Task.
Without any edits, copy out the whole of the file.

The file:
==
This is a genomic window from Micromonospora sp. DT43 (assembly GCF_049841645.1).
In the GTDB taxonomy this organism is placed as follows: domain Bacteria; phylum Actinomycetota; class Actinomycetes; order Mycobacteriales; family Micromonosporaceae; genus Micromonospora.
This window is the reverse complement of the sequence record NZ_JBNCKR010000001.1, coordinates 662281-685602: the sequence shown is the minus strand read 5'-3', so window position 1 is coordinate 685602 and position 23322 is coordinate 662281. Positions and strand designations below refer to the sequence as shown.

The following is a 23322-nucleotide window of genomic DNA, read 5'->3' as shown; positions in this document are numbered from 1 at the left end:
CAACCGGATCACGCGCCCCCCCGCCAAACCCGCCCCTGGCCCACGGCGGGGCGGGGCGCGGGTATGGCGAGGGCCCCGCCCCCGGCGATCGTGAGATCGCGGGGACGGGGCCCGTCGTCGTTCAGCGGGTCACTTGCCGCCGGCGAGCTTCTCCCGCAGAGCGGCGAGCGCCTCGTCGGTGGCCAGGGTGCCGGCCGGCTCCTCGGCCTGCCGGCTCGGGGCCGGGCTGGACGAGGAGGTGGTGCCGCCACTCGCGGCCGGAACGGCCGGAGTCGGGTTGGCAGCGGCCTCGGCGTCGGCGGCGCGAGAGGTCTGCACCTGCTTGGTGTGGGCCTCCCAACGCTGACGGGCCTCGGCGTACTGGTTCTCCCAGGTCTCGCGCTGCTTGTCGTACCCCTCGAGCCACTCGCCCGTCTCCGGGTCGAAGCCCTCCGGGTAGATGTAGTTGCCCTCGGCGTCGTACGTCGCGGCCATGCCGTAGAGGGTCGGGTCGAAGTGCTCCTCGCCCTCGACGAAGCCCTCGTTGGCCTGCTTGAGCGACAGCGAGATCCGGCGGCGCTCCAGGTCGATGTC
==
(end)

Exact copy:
This is a genomic window from Micromonospora sp. DT43 (assembly GCF_049841645.1).
In the GTDB taxonomy this organism is placed as follows: domain Bacteria; phylum Actinomycetota; class Actinomycetes; order Mycobacteriales; family Micromonosporaceae; genus Micromonospora.
This window is the reverse complement of the sequence record NZ_JBNCKR010000001.1, coordinates 662281-685602: the sequence shown is the minus strand read 5'-3', so window position 1 is coordinate 685602 and position 23322 is coordinate 662281. Positions and strand designations below refer to the sequence as shown.

The following is a 23322-nucleotide window of genomic DNA, read 5'->3' as shown; positions in this document are numbered from 1 at the left end:
CAACCGGATCACGCGCCCCCCCGCCAAACCCGCCCCTGGCCCACGGCGGGGCGGGGCGCGGGTATGGCGAGGGCCCCGCCCCCGGCGATCGTGAGATCGCGGGGACGGGGCCCGTCGTCGTTCAGCGGGTCACTTGCCGCCGGCGAGCTTCTCCCGCAGAGCGGCGAGCGCCTCGTCGGTGGCCAGGGTGCCGGCCGGCTCCTCGGCCTGCCGGCTCGGGGCCGGGCTGGACGAGGAGGTGGTGCCGCCACTCGCGGCCGGAACGGCCGGAGTCGGGTTGGCAGCGGCCTCGGCGTCGGCGGCGCGAGAGGTCTGCACCTGCTTGGTGTGGGCCTCCCAACGCTGACGGGCCTCGGCGTACTGGTTCTCCCAGGTCTCGCGCTGCTTGTCGTACCCCTCGAGCCACTCGCCCGTCTCCGGGTCGAAGCCCTCCGGGTAGATGTAGTTGCCCTCGGCGTCGTACGTCGCGGCCATGCCGTAGAGGGTCGGGTCGAAGTGCTCCTCGCCCTCGACGAAGCCCTCGTTGGCCTGCTTGAGCGACAGCGAGATCCGGCGGCGCTCCAGGTCGATGTC